We at Petticoat Junction have been waiting, all squirmy and excited, for the new BBC-produced Emma, premiering on PBS in less than a week. We’re working through our jealousy for our British neighbors, whose networks seem to love costume dramas to bits, while we here in the States can go for years with nary a bonnet or petticoat on any of the major channels. Le sigh.
Anyway, since this is Major Television Event, I’m reviewing other Emmas — the made-for-TV film the BBC did in 1996 and the feature film that came out the same year. Three adaptations in fifteen years (four if you count Clueless) might sound like overkill, but it’s great fun to compare the different treatments of the source material. And, duh — we blog about costume dramas. This is our thing.
The 1996 Emma, starring Gwyneth Paltrow as the heroine and Jeremy Northam as Mr. Knightley, is one of those comfort movies I’ve returned to over and over again. Light and airy in tone and feel, featuring gorgeous scenery and costumes, this Emma is a pleasure from start to finish.
Key to this film’s success is the chemistry between Paltrow and Northam. It just feels right. Mr. Knightley is supposed to be about 20 years older than Emma, and Northam makes a particularly handsome, attractive fortysomething struggling with feelings for his twentysomething friend. (Somehow it’s not creepy. He’s that cute.) Their playful banter drives the movie and makes them seem more like true friends and equals. In the book and the 1996 BBC film, there seemed to be a greater distance between Emma and Knightley. She seems more foolish and selfish, and Mr. Knightley more her teacher or guide. In this version the teacher-student angle of their relationship is still there, but they’re good friends more than anything else. It’s clear they’re perfect for each other, but the fun is seeing how they realize it.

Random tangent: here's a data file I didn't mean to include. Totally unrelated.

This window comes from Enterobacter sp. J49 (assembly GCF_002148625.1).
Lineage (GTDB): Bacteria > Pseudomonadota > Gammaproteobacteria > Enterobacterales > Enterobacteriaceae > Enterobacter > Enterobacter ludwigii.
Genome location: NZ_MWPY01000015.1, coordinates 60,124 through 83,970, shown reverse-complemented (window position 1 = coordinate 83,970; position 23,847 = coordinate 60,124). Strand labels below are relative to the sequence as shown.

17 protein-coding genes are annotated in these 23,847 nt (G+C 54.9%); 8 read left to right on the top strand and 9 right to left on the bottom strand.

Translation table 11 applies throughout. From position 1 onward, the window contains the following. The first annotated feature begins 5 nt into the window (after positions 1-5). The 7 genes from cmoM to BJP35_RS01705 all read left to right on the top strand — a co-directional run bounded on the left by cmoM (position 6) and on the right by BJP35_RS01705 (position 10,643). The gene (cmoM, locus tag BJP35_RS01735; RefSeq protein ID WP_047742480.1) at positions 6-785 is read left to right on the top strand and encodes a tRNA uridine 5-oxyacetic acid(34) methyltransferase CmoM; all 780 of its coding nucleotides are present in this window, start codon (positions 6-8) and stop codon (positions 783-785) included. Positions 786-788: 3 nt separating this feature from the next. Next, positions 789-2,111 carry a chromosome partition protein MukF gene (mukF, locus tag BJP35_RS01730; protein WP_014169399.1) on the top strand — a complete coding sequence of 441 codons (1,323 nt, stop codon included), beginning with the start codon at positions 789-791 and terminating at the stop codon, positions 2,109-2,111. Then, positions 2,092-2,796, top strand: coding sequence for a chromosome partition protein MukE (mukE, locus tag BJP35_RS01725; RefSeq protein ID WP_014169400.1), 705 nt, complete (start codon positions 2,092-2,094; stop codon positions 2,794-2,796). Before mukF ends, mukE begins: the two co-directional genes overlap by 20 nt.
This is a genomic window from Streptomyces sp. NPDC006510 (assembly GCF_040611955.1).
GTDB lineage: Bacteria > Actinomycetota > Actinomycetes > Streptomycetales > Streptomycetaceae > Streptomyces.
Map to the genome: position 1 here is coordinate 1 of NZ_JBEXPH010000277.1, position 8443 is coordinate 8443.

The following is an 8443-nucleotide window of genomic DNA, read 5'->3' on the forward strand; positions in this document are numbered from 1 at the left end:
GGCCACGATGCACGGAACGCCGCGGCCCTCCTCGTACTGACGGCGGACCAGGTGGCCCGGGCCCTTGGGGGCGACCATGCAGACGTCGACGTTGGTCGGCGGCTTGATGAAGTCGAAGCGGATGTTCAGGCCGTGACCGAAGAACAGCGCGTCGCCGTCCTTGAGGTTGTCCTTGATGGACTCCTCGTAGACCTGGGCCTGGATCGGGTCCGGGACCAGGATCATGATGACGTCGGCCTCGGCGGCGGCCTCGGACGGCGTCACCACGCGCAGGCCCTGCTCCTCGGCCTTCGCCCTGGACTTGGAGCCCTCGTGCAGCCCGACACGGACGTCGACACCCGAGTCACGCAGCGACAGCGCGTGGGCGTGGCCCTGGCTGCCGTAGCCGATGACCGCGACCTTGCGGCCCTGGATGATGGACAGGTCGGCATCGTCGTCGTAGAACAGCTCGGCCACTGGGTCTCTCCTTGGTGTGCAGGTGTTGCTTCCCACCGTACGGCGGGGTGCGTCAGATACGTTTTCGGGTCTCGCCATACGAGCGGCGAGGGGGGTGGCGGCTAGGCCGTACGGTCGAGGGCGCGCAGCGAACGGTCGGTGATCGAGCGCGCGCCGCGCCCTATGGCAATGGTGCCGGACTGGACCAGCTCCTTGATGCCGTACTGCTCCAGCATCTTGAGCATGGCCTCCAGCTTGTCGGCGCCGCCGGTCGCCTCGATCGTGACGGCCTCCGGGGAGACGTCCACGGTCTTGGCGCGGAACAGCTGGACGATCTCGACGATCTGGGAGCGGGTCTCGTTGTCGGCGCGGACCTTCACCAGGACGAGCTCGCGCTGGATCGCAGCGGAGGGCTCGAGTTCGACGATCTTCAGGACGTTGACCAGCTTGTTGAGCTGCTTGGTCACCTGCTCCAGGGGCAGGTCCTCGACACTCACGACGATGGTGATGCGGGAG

The fine comedic performances from the supporting cast are another reason why this movie’s a treat. I’m thinking Sophie Thompson as Miss Bates, talking a mile a minute about nothing and boring everyone, and Alan Cumming as Mr. Elton, the shallow clergyman at the center of Emma’s matchmaking schemes. Juliet Stevenson as the passive-aggressive, self-important Mrs. Elton is a hoot, even when it goes a bit over the top at the end and they have her speaking directly to the camera about the “shocking lack of satin” at a wedding. The director has the habit of interupting off character’s sentences with an abrupt cut to the next scene where they finish them. It’s a good way to compress a novel into a movie, I suppose, but more importantly it makes for a zippy, sprightly paced film.
Finally, there’s the “look” of the movie; overall it’s a fresh, perhaps more modern, aesthetic.
The set decoration in particular shows an artistic attention to detail and interior design. If you read Martha Stewart Living, you’ll probably love this film. Mrs. Weston’s garden with flower trellises and goldfish in bowls on stands, her deep red-hued room with ornamental bird cages, and Emma’s greenhouse with cute little pots of seedlings on blue wooden stands — everything is arranged just-so, composed like a still life painting. Meanwhile the outdoor scenery makes you want to take a summer vacation to the British coutryside so you can traipse through meadows and wander along wooded paths. Emma’s and Mr. Knightley’s kiss under a magnificent, sprawling oak tree, and the strawberry-picking excursion up Box Hill are truly beautiful natural scenes.
Emma is costumed in a range of soft pastels and beautiful lacey whites. Some dresses that stick out include the deep pink she wears to target practice with Mr. Knightley, a simple, saturated aquamarine-colored dress worn towards the end, and the cheerful white-and-yellow gown and bonnet she wears when her carriage gets stuck.
Now, is this 100% historically accurate costuming and set design? Perhaps not, but it’s altogether fun to look at and delightful, in my humble opinion. Really, that’s about as accurate a descriptor for this movie as it gets — Emma may not be a particularly dramatic film, and her problems certainly aren’t serious or even truly problematic, but the movie is still a pleasing delight.